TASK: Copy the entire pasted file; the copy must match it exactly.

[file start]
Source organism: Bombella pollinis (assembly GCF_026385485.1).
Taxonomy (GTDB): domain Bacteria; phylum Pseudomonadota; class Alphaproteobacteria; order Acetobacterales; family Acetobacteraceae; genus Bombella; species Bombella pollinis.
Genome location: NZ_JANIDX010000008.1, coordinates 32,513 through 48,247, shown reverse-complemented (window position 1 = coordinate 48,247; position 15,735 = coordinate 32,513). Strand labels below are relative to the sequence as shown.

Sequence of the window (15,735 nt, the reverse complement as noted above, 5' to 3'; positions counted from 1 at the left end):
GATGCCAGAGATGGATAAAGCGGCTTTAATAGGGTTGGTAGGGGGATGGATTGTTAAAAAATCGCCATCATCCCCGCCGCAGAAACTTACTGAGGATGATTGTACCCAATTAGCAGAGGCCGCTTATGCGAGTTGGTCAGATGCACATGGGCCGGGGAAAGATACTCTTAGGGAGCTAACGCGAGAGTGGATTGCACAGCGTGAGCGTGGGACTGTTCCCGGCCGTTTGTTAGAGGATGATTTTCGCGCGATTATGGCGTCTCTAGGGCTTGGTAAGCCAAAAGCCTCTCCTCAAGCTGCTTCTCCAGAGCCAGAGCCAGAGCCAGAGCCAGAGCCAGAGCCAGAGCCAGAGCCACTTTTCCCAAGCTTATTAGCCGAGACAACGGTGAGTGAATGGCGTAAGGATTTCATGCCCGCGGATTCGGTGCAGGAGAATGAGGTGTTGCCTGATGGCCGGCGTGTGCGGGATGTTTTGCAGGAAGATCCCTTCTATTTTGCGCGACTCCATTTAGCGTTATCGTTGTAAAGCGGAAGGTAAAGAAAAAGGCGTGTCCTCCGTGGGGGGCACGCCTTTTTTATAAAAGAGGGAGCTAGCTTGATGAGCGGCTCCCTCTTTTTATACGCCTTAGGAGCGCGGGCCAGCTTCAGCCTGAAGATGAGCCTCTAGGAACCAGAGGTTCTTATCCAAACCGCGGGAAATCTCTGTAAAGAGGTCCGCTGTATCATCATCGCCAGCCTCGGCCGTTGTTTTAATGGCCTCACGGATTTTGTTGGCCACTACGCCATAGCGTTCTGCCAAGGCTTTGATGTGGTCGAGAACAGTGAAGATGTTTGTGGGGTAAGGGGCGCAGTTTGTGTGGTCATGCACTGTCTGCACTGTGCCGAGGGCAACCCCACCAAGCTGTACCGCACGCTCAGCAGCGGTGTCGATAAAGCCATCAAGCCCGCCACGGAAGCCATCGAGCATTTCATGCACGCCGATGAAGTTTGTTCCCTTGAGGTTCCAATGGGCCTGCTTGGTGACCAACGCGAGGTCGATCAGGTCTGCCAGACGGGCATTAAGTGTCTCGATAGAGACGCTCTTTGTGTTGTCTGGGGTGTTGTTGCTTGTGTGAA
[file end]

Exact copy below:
Source organism: Bombella pollinis (assembly GCF_026385485.1).
Taxonomy (GTDB): domain Bacteria; phylum Pseudomonadota; class Alphaproteobacteria; order Acetobacterales; family Acetobacteraceae; genus Bombella; species Bombella pollinis.
Genome location: NZ_JANIDX010000008.1, coordinates 32,513 through 48,247, shown reverse-complemented (window position 1 = coordinate 48,247; position 15,735 = coordinate 32,513). Strand labels below are relative to the sequence as shown.

Sequence of the window (15,735 nt, the reverse complement as noted above, 5' to 3'; positions counted from 1 at the left end):
GATGCCAGAGATGGATAAAGCGGCTTTAATAGGGTTGGTAGGGGGATGGATTGTTAAAAAATCGCCATCATCCCCGCCGCAGAAACTTACTGAGGATGATTGTACCCAATTAGCAGAGGCCGCTTATGCGAGTTGGTCAGATGCACATGGGCCGGGGAAAGATACTCTTAGGGAGCTAACGCGAGAGTGGATTGCACAGCGTGAGCGTGGGACTGTTCCCGGCCGTTTGTTAGAGGATGATTTTCGCGCGATTATGGCGTCTCTAGGGCTTGGTAAGCCAAAAGCCTCTCCTCAAGCTGCTTCTCCAGAGCCAGAGCCAGAGCCAGAGCCAGAGCCAGAGCCAGAGCCAGAGCCACTTTTCCCAAGCTTATTAGCCGAGACAACGGTGAGTGAATGGCGTAAGGATTTCATGCCCGCGGATTCGGTGCAGGAGAATGAGGTGTTGCCTGATGGCCGGCGTGTGCGGGATGTTTTGCAGGAAGATCCCTTCTATTTTGCGCGACTCCATTTAGCGTTATCGTTGTAAAGCGGAAGGTAAAGAAAAAGGCGTGTCCTCCGTGGGGGGCACGCCTTTTTTATAAAAGAGGGAGCTAGCTTGATGAGCGGCTCCCTCTTTTTATACGCCTTAGGAGCGCGGGCCAGCTTCAGCCTGAAGATGAGCCTCTAGGAACCAGAGGTTCTTATCCAAACCGCGGGAAATCTCTGTAAAGAGGTCCGCTGTATCATCATCGCCAGCCTCGGCCGTTGTTTTAATGGCCTCACGGATTTTGTTGGCCACTACGCCATAGCGTTCTGCCAAGGCTTTGATGTGGTCGAGAACAGTGAAGATGTTTGTGGGGTAAGGGGCGCAGTTTGTGTGGTCATGCACTGTCTGCACTGTGCCGAGGGCAACCCCACCAAGCTGTACCGCACGCTCAGCAGCGGTGTCGATAAAGCCATCAAGCCCGCCACGGAAGCCATCGAGCATTTCATGCACGCCGATGAAGTTTGTTCCCTTGAGGTTCCAATGGGCCTGCTTGGTGACCAACGCGAGGTCGATCAGGTCTGCCAGACGGGCATTAAGTGTCTCGATAGAGACGCTCTTTGTGTTGTCTGGGGTGTTGTTGCTTGTGTGAA